The stem cells induce the formation of new red blood cells in patients affected with sickle cell disease, which eventually replace all the damaged cells. 

Sounds intriguing, right?

Types of Stem Cell Transplants Used to Treat Sickle Cell Disease

Stem cells are available in several parts of our bodies. The ones that are most effective in treating sickle cell disease are hematopoietic stem cells, which are found in the bone marrow.

An allogeneic stem cell transplant for sickle cell disease is preferred. The donor should have the same blood and tissue type as the patient to qualify for this procedure.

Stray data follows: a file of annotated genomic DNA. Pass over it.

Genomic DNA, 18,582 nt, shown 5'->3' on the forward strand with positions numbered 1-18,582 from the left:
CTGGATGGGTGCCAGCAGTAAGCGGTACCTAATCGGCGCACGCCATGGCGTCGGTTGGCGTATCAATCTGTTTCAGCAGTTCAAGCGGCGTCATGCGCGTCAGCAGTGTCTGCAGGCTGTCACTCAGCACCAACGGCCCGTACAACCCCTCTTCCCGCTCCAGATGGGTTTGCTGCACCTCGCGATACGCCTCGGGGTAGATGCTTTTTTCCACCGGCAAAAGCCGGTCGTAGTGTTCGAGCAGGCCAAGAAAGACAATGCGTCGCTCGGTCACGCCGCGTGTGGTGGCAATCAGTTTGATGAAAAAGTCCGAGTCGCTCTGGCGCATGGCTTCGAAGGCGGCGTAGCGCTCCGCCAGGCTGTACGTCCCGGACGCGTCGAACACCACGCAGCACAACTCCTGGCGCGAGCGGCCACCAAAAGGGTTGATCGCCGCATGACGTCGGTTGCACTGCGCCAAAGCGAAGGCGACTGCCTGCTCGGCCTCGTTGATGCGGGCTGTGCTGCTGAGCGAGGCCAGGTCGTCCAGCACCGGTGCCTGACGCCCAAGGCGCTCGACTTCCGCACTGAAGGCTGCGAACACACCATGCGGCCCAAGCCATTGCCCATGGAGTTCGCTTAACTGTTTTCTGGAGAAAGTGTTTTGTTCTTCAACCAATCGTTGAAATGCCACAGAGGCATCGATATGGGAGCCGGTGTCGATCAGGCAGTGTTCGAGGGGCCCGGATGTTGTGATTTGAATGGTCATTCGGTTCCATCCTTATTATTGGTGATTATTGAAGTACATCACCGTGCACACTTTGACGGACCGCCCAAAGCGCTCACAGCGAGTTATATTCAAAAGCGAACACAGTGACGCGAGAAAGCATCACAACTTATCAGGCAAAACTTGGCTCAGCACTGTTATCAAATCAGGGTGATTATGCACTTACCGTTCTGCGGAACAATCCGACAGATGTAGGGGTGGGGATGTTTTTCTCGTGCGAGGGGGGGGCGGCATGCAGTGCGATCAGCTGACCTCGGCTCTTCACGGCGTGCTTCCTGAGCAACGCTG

In some cases, the patient’s own cells have also been used for this procedure, but the results have not been encouraging.

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Benefits and Risks of Stem Cell Transplant for Sickle Cell Anemia

Benefits & Risks

Like every medical procedure, this one also has its own benefits and risks.

  • Can reverse the condition
  • Treats the root cause by replacing the damaged cells
  • Stem cells also induce the formation of healthy new cells, leading to better long-term results
  • Relatively non-invasive procedure
  • Graft-versus-host disease as donor cells are used
  • Chances that the treatment might not work

Doesn't the benefits outweigh the risks? 


How does one check if they are a good candidate for stem cell transplant for sickle cell? 

As several factors need to be considered first, your physician is the best person to answer this question.